February 12, 2018

|Daniel A. White

Last week I mentioned the market starting off hot in 2018. Of course, people love those types of stories.

But if you think about it, we’ve been in a bull market since 2009. That’s nine long years of market wins – and the biggest gains have been in the last 12 months.

It seems we can expect similar performance from the market in the short-term, as in one or two years. That’s because in the short term, trends matter.

However, long-term outlooks of up to 10 years center on valuations. Valuations don’t come up much in day-to-day market discussions outside of mergers and acquisitions.

The longer forecasts that focus more on valuations are mediocre.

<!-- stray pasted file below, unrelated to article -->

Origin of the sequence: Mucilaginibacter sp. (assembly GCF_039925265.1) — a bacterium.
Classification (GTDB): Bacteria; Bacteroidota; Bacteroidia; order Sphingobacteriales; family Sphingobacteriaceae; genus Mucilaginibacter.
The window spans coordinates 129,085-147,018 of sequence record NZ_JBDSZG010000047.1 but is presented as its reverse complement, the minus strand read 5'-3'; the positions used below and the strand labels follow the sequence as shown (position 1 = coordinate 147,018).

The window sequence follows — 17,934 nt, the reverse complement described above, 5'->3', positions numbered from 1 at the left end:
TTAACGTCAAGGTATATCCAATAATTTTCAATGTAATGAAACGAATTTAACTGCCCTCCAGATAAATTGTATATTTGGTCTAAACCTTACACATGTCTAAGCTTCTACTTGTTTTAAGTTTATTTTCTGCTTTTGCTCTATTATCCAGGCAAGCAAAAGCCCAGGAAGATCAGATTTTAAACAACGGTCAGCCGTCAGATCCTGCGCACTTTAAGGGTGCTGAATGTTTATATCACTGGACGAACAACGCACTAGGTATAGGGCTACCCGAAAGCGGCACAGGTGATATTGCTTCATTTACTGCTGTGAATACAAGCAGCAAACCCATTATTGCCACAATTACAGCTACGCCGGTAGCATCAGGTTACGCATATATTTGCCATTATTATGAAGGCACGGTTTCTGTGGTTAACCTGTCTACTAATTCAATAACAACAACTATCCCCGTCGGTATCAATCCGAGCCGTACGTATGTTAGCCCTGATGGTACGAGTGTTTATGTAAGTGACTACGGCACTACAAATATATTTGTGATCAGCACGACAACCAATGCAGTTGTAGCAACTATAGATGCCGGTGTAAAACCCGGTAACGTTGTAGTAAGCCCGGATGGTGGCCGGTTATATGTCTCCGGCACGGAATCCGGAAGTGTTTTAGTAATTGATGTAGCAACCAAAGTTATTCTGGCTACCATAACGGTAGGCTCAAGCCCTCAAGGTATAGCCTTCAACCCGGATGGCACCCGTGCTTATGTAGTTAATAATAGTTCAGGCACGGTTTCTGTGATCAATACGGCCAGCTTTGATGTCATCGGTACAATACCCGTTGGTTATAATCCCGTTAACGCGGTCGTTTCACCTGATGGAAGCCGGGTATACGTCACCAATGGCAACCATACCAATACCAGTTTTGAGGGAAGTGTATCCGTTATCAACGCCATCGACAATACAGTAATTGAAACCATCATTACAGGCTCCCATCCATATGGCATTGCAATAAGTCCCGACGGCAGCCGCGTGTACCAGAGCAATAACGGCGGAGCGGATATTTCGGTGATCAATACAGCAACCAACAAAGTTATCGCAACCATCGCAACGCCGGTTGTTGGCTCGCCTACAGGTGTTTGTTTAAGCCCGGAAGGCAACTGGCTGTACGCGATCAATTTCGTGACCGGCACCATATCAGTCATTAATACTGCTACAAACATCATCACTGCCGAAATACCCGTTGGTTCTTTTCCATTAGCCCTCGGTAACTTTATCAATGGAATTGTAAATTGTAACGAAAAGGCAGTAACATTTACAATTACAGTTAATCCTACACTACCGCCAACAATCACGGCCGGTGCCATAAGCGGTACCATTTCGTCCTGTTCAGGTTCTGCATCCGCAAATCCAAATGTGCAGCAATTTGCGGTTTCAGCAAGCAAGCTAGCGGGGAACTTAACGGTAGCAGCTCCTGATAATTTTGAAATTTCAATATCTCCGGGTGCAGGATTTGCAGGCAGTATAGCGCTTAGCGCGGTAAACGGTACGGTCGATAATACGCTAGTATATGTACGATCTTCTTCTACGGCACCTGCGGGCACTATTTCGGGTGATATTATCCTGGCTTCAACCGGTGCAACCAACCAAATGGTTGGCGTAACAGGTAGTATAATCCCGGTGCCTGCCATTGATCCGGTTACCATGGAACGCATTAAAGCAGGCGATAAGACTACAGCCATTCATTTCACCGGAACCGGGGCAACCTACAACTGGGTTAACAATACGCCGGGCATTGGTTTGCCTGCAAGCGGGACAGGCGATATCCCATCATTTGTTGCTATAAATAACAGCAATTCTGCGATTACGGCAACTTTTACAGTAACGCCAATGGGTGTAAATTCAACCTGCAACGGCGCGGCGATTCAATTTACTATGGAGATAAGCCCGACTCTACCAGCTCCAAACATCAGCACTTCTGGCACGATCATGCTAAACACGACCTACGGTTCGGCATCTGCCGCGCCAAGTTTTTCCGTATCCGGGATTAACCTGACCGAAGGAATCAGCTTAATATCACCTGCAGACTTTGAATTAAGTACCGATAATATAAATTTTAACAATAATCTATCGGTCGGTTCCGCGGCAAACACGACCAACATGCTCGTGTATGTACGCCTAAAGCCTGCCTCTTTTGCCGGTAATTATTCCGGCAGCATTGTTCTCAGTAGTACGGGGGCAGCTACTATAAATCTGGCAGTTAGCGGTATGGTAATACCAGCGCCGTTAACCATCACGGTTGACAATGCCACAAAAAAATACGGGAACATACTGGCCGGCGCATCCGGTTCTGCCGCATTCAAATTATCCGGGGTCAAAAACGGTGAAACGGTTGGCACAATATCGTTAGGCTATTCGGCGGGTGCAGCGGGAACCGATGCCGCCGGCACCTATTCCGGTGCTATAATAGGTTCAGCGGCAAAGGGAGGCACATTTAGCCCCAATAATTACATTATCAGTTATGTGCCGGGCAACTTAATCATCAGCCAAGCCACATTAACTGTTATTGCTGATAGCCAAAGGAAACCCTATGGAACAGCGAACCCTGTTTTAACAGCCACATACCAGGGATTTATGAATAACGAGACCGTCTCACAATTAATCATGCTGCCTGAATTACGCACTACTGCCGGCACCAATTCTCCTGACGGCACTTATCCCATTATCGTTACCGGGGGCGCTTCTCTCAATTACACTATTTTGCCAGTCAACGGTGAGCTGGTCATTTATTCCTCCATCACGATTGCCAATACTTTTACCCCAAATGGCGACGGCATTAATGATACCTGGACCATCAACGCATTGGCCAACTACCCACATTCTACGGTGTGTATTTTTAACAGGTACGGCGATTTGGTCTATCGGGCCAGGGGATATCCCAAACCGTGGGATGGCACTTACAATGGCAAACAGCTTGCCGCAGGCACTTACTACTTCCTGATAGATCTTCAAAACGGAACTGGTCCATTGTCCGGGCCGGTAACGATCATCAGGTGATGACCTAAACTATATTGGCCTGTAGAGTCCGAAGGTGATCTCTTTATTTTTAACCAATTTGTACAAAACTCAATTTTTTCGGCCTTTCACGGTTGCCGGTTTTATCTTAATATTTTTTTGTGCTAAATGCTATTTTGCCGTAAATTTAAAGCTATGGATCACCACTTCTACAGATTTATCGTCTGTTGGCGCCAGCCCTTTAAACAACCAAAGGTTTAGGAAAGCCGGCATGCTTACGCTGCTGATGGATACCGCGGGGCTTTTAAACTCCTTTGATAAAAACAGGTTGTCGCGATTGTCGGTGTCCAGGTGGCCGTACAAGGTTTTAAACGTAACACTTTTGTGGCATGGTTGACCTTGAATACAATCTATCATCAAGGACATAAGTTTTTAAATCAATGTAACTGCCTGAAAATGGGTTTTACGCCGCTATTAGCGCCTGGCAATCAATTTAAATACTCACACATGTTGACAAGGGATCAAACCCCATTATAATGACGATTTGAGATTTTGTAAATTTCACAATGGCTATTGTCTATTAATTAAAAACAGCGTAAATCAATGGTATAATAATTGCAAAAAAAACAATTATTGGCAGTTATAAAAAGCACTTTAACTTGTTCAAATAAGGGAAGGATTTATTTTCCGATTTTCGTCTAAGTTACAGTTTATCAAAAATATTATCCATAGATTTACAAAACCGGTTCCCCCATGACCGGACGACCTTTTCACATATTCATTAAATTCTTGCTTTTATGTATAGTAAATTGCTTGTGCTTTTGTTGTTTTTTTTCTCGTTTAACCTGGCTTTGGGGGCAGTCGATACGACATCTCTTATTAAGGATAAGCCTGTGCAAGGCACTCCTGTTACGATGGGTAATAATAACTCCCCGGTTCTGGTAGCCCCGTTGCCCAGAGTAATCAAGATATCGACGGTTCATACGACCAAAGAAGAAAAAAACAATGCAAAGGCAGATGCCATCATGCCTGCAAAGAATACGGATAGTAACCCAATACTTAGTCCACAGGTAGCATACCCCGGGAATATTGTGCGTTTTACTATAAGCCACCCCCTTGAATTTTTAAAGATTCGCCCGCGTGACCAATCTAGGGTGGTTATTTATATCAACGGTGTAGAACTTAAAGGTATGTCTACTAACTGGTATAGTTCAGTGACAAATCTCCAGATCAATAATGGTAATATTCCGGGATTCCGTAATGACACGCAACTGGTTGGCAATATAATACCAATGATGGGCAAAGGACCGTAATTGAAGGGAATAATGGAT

Investor Jeremy Grantham thinks there could be a rise in performance until the bull run ends swiftly (.pdf), a term he coins as a “melt-up.”

Grantham’s firm forecasts a -4.6 percent return over the next seven years for large cap domestic stocks. Yikes.

Rob Arnott, another prominent investor, comes to a similar finding. He calls for 0.4 percent average real returns over the next decade.

And to achieve these returns, investors are plowing more way more cash into stocks than their savings. If there’s a crash, and people have little cash reserves, that’s a scary thought.